View Full Version : Newton Rings?

Robert Ruderman
26-Oct-2005, 08:16

I am using a Saunders LPL enlarger to print my 4x5 b&w negatives.

I am using a Saunders glass negative carrier which, according to the packaging, has anti-Newton ring glass on the top adnd regular glass on the bottom.

Many of my prints still show evidence of "wood ring" patterns in them, which I am guessing are Newton rings. These rings are patterned like what you might see on a 2x4 piece of milled lumber around a knot-hole.

1) Is this what a Newton ring looks like?
2) Any suggestions as to what can/should be done to eliminate the rings? They vary in size and location from photo to photo and are quite a distraction.


Oren Grad
26-Oct-2005, 08:53
Robert - Yes, that sounds like Newton's rings. What film are you using? I have the LPL 4x5 enlarger with glass carrier as well. It works fine with every film I've tried except for T-Max 100, which is so smooth on the emulsion side that occasionally I will get Newton's rings.

Frank Doering
26-Oct-2005, 10:17
Robert, I had the same problem with the same outfit. It's worse with smoother emulsions (e.g. TMX), and terrible when you use sandwiches (e.g. unsharp masks) because of increased pressure. I had a Florida outfit called "Focal Point" replace the bottom glass in my carrier with Anti-Newton [ring] glass. That solved the problem. Careful comparisons showed no sign whatsoever of print degradation even at 15x magnification. You could also try Tetenal Anti-Newton Spray.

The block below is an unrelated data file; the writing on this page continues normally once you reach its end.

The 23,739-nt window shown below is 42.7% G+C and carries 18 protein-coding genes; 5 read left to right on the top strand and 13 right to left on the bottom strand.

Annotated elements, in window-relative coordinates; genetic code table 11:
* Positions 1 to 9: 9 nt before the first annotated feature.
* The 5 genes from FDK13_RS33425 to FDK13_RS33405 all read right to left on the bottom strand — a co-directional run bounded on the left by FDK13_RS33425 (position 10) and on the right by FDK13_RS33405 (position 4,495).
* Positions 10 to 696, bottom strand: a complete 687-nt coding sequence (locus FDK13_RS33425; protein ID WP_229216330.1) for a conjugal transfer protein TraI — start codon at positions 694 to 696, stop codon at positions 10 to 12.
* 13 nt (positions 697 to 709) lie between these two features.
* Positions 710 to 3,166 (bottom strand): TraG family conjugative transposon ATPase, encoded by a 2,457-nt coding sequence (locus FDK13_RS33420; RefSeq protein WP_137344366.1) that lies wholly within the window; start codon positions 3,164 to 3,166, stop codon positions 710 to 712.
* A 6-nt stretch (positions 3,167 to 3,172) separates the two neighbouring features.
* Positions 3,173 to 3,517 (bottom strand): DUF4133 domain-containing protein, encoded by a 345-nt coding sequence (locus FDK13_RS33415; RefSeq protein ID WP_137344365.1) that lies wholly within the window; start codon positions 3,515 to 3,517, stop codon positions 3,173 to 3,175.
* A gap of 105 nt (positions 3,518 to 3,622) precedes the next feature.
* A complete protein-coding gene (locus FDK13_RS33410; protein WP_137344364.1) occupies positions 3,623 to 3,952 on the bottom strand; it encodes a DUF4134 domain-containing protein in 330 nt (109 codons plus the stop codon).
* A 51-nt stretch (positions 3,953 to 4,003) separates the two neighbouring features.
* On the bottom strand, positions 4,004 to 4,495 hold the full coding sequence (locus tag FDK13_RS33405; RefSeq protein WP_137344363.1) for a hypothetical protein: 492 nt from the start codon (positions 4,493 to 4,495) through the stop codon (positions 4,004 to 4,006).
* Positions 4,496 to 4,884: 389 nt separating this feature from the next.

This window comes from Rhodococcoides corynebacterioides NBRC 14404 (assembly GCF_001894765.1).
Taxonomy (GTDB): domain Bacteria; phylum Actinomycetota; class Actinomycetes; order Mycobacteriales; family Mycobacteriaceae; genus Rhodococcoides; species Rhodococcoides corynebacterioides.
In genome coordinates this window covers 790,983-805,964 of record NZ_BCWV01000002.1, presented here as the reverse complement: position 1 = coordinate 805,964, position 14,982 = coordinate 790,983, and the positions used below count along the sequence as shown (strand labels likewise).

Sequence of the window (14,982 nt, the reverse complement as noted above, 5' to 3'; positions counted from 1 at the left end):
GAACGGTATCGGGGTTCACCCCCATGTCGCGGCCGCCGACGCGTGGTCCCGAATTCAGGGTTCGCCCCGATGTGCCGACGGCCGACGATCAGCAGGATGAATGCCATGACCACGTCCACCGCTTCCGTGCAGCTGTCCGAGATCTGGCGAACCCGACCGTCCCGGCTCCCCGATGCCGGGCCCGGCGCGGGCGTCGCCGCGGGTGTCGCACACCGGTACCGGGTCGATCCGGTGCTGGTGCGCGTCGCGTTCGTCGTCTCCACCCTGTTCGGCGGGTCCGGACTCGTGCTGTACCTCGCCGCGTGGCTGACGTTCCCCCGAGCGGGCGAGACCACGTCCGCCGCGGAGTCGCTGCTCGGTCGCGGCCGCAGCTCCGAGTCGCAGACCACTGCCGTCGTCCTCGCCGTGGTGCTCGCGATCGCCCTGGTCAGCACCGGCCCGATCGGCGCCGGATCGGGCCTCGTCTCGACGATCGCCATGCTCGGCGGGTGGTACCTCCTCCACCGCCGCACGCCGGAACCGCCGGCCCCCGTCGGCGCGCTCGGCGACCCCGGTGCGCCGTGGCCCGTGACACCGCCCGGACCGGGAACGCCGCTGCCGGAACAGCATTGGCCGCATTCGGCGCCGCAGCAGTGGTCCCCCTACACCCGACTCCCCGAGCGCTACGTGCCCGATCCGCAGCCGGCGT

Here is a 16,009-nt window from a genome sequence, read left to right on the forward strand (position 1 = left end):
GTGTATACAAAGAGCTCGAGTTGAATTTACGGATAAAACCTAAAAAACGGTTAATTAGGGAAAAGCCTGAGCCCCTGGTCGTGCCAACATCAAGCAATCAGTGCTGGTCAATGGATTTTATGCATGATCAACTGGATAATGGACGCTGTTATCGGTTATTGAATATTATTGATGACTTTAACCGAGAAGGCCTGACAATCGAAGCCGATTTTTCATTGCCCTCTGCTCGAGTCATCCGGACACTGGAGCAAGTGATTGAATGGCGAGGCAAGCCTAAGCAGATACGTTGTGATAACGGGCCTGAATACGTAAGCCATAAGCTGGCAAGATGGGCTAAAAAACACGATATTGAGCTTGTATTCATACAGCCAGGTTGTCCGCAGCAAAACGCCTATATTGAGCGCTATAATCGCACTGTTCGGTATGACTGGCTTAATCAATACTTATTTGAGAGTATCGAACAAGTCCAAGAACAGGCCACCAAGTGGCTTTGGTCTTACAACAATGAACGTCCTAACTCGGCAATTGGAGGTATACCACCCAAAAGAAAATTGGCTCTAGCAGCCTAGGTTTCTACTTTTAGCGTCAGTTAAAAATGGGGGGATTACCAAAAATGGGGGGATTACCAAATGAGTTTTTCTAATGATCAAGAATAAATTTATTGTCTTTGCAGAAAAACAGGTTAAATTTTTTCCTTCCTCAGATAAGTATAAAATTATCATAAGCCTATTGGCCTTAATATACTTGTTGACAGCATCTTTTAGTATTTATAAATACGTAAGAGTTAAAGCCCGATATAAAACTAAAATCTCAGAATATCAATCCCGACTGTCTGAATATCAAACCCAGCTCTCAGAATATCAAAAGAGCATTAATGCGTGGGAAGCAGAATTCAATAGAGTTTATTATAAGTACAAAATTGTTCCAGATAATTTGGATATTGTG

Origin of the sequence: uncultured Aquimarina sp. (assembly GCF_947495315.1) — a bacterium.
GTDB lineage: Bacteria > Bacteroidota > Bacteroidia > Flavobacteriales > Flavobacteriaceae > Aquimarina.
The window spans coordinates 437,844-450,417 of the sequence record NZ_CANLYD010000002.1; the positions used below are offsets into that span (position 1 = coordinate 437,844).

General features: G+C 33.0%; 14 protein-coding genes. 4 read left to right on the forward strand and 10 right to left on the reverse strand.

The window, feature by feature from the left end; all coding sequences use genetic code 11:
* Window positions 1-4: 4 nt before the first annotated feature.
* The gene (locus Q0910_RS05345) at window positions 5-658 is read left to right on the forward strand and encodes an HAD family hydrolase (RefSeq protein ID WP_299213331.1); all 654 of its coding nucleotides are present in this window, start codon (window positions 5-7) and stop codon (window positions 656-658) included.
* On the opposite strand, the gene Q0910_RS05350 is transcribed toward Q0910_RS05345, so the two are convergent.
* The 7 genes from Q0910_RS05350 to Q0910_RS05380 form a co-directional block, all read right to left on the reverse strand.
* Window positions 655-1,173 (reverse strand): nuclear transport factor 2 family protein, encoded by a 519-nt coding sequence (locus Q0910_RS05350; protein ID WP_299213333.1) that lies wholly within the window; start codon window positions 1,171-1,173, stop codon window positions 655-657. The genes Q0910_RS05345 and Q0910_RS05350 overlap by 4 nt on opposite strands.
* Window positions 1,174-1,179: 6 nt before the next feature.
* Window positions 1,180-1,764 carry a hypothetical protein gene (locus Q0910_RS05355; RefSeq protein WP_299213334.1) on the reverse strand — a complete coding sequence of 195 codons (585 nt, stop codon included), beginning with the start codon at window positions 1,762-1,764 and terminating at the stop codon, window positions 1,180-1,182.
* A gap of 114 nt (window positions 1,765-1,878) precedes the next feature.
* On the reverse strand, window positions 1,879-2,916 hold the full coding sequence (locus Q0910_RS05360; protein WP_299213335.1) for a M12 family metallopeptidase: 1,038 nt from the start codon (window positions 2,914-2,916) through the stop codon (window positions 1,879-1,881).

Oren Grad
26-Oct-2005, 10:30
What I've done is to replace the bottom glass in an LPL glass sandwich carrier with a piece of Denglas, which is an anti-reflection coated glass normally sold though professional framing shops to provide glare-free viewing of framed artworks.

It's expensive as glass goes, but a small piece like 4x5" won't be prohibitive. You do have to find a shop that's willing to let you sort through a few pieces to find one that's really clean because Denglas is prone to small surface defects that are not important for framing purposes but do matter for this application.

Robert Ruderman
26-Oct-2005, 11:23
Oren & Frank - Thanks for the responses. I am using TMAX-100 film. I actually had to go to a glass carrier because I found that the heat rendered by the enlarger was causing the negative to buckle during exposure. Using the glass carrier fixed the problem but has now introduced the Newton Rings.

It sounds like you two went through the effort to replace the bottom glass (non anti-Newton glass from what the literature says) and I guess I'll follow suit.


Pat Kearns
26-Oct-2005, 11:38
Robert, have you tried dividing your exposure time by 1/2, 1/3, or 1/4 and then give the paper the exposure time x 2, 3, or 4 with a cool down period between each exposure? I print with glassless carriers and if I have long exposure times I usually try this method to prevent buckling.

Tom Westbrook
26-Oct-2005, 12:58
One solution I found to this was to put strips of tape over the stainless bars holding the glass in. Progressively build up tape until the glass no longer puts pressure on the film. FWIW, I use 1/4" black 3m photo tape for that. Also, see largeformatphotography.info/lfforum/topic/500921.html#539698 (http://largeformatphotography.info/lfforum/topic/500921.html#539698) for an additional idea. Following the treatment indicated, I had to add the tape as the shim removal didn't quite do the trick for me.

ronald moravec
26-Oct-2005, 14:35
Normally AN glass only goes on top. Make sure it is in the top half and not upside down so the AN surface is to the outside. Strange things happen! Lightly pass a razor knife over the surface. An AN surface will sound a little rough. LIGHTY I said. Do not scratch it.

Rings form between the base and glass, normally not emulsion and glass.

If you have a glassless carrier, try using the bottom of the glassless with the top from the glass.

Glass is not required on the bottom as heat makes the film bow up.

Let`s hear what you find.